One Easter Sunday, our large extended family played a lively game with plastic bats and tennis balls. The Cape Cod weather was unseasonably warm, so we all wore shorts, ran the bases in flip flops, and felt as though we’d been born again. We shot those bright yellow balls all over the neighbor’s yard, and the day rang with sacrifice flies and laughter.
The best ball fields are often the simplest ones: a Cape Cod lawn, a front yard loud with children, a bedroom full of sunlight. Just as the best churches aren’t always the grand cathedrals. Chartres, Reims, St. Peter’s, Yankee Stadium: those structures inspire awe and maybe even godliness in many. But the sanctuary that always felt most real to me was a woodland chapel (adjacent to a baseball field), built long ago by my mom and dad and a few church folk and a large group of teenagers. They split wood, hauled logs, talked about the Yanks, carved joints, wondered about the Mets, crafted pews, imagined God, and built a durable altar of river rock and birch. When finished, they sang hymns outdoors, offered prayers, and dreamed their summer dreams, blessed by a plank that hung from the trees and offered three words carved in rustic wood:
Done in Love.
Sometimes I cherish material things, thinking they are what make me happy. Our home is full of baseball gear and fine baseball books and sports memorabilia lovingly collected over the years. Maybe I place too much value on these possessions: balls autographed by Seaver, Rice, Varitek, Bay, Pujols, and Lowe; books signed by Feller, Kiner, and Aaron; a Ted Williams photograph, a Pedro Martinez bobblehead, and Johnny Damon’s bat.
One of my favorite spots in the house is over there in the corner of my study – that basket full of random baseball treasures. Better than all the Hall of Fame collectibles are one bat boy’s helmet, a few Cape League caps, a Dodger bear, a pillow that says “Play Ball,” the Easton glove my kids gave me on Mother’s Day several years ago, and a collection of dappled composition books containing the minutes of the “Back Yard Bush Club,” established c. 1994 for kids only.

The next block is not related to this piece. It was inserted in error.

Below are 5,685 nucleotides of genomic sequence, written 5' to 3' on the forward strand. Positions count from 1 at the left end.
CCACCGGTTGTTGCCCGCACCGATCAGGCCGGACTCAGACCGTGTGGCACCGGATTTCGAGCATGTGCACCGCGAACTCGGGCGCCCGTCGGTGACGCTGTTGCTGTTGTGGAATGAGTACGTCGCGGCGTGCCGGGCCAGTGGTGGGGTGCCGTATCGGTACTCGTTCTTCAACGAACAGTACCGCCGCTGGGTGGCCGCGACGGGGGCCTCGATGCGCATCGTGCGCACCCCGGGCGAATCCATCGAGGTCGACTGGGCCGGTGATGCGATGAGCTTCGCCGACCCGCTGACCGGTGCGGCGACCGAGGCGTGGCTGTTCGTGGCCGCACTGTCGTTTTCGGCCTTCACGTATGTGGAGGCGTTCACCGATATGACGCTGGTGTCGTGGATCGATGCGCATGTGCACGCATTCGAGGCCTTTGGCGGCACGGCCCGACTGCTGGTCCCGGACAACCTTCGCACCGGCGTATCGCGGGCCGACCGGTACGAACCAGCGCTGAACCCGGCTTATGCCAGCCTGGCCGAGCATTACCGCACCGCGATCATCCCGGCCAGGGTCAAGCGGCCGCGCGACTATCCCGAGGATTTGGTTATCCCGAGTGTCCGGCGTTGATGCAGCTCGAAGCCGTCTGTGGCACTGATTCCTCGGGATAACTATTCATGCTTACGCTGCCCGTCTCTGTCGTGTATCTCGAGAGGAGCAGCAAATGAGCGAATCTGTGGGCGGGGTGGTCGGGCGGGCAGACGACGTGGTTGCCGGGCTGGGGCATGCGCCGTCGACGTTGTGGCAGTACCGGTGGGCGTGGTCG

Atop this basket there’s a book that keeps calling for my attention. Its cover invites me in; its landscape beckons, reminding me of a place I once knew.
A Glove of Their Own is a brief story written in rhymed couplets by a trio of women who celebrate the yearnings of kids who have very little, yet still desire to play the game. The story is in fact a poem that takes place on a field that bears no name and boasts no painted logo. The players have no uniforms, no scoreboard or flashing signs, no fans in the crowd, no rock star taking peculiar liberties with the national anthem.
In our town there’s a park, / with an oak tree so tall.
The story’s measured tetrameter phrases and its sing-song rhymes run a bit contrary to the unpredictable rhythms and sounds of baseball - We meet there each day, so we can play ball - and the book’s tone borders on the sentimental, but its message is sincere, its imagery real: Sticks are the bases; they work just the same.